Dogs and Wildlife Don’t Mix

Despite snowy conditions, Colorado dog owners tend to remain very active during the winter months. Owners should be aware that their dogs should be kept on leashes unless they are trained to stay near by, to prevent them from disturbing area wildlife. Dogs chasing wildlife is not only illegal, it can be dangerous. When a wild animal is chased by a dog they are subjected to unnecessary stress and often lose essential calories which may result in their death. Keeping your dog on a leash may also protect their best interests as well. Numerous dogs are lost in the mountains every year, after they run off, and their owners are not able to keep up. Additional tips to keep your dog and native wildlife safe while you’re out hiking in the Colorado forest are available below.

  • Understand that off-leash work is equivalent to a graduate degree. You cannot expect your high-school level dog to suddenly become a PhD when you unhook its leash on a tempting mountain trail. Getting that PhD requires education and tons of recall practice in your home, yard and elsewhere.
  • Accept that dogs are like us in this important way: they seek to avoid pain and gain pleasure. If you punish your dog for returning to you, why should he do it again? If you motivate your dog (think delicious meat or cheese training treats-dry dog biscuits are boring and insufficient) to stay close to you, you are well ahead of the game.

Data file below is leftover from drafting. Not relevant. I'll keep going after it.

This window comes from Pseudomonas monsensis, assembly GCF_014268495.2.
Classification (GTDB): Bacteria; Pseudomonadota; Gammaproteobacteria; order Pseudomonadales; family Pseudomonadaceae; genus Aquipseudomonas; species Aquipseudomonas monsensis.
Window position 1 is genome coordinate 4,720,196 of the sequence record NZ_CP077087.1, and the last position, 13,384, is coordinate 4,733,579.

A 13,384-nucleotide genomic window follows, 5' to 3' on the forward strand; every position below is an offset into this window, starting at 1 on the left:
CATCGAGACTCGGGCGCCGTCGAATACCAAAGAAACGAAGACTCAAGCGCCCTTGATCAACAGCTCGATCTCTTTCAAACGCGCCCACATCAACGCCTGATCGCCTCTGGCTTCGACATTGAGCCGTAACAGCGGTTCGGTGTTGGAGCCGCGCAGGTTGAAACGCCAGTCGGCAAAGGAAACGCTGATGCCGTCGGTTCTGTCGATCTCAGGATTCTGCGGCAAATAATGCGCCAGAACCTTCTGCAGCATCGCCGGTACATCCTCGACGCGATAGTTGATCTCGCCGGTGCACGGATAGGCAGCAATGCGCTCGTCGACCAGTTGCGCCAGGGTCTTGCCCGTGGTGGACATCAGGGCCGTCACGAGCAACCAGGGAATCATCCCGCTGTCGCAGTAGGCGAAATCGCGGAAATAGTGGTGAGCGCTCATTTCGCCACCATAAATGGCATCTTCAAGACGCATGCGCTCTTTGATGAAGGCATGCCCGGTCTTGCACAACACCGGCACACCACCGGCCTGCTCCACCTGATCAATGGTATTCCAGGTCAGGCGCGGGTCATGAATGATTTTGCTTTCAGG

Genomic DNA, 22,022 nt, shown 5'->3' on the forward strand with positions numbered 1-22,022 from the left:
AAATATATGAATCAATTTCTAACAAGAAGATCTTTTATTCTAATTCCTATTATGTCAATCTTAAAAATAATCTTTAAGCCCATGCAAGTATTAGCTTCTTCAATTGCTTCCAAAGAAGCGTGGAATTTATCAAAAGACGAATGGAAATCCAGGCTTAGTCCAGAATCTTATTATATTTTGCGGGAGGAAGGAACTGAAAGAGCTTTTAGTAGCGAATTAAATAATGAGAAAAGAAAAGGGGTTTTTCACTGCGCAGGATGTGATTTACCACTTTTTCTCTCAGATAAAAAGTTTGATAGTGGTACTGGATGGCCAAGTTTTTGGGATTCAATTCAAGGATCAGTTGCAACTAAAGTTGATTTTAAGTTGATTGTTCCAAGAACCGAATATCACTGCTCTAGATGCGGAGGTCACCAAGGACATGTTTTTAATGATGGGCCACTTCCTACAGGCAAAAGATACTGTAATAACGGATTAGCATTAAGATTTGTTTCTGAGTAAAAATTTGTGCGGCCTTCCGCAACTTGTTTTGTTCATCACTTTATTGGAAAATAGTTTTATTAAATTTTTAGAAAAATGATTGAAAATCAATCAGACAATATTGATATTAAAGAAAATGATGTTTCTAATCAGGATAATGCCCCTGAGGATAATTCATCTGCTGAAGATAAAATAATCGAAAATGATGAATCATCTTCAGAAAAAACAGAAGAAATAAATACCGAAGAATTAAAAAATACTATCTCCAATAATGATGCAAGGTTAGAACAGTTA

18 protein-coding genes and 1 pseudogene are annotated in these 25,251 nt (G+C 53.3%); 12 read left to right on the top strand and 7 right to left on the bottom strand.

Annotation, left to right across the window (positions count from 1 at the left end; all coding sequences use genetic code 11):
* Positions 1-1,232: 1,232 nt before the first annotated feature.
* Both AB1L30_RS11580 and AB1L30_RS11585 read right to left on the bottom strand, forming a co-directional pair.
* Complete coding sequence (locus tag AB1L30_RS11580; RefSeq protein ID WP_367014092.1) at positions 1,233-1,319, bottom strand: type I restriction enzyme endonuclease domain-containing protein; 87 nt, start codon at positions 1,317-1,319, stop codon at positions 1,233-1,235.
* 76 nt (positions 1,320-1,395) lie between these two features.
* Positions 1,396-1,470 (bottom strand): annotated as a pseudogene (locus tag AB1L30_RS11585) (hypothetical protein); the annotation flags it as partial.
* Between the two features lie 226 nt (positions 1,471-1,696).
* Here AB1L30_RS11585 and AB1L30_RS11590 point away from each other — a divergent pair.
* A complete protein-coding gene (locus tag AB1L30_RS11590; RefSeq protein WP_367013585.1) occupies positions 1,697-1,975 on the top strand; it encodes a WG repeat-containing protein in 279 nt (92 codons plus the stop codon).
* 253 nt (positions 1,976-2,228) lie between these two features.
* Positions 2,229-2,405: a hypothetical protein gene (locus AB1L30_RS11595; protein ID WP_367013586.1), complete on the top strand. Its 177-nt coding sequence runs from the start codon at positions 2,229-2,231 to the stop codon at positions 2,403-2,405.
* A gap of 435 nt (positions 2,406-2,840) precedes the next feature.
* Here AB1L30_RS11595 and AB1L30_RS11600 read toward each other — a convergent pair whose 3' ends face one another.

• One way to motivate your dog to stay close by is to “leak chicken.” This means you go outside with your dog (on a loose leash at first) and you don’t talk to her but you quickly bend down and—oops—drop pieces of chicken every few steps. Try this for five days in your backyard and watch how “sticky” your dog becomes.
  • We say in dog training: “you get what you reinforce.” I encourage (beg, actually) owners to reinforce EVERY TIME your dog visually “checks in” with you on a walk. They look back at you and when they do: jack pot! Reward with smiling, petting, and some of that chicken you haven’t yet leaked. This is the beginning of a reliable recall.
  • Put bear bells on your dog, even if you aren’t concerned about a bear being in the area. It alerts wildlife to your dog’s presence and it gives you an indication of where your dog is. Don’t allow those bells to get out of hearing.

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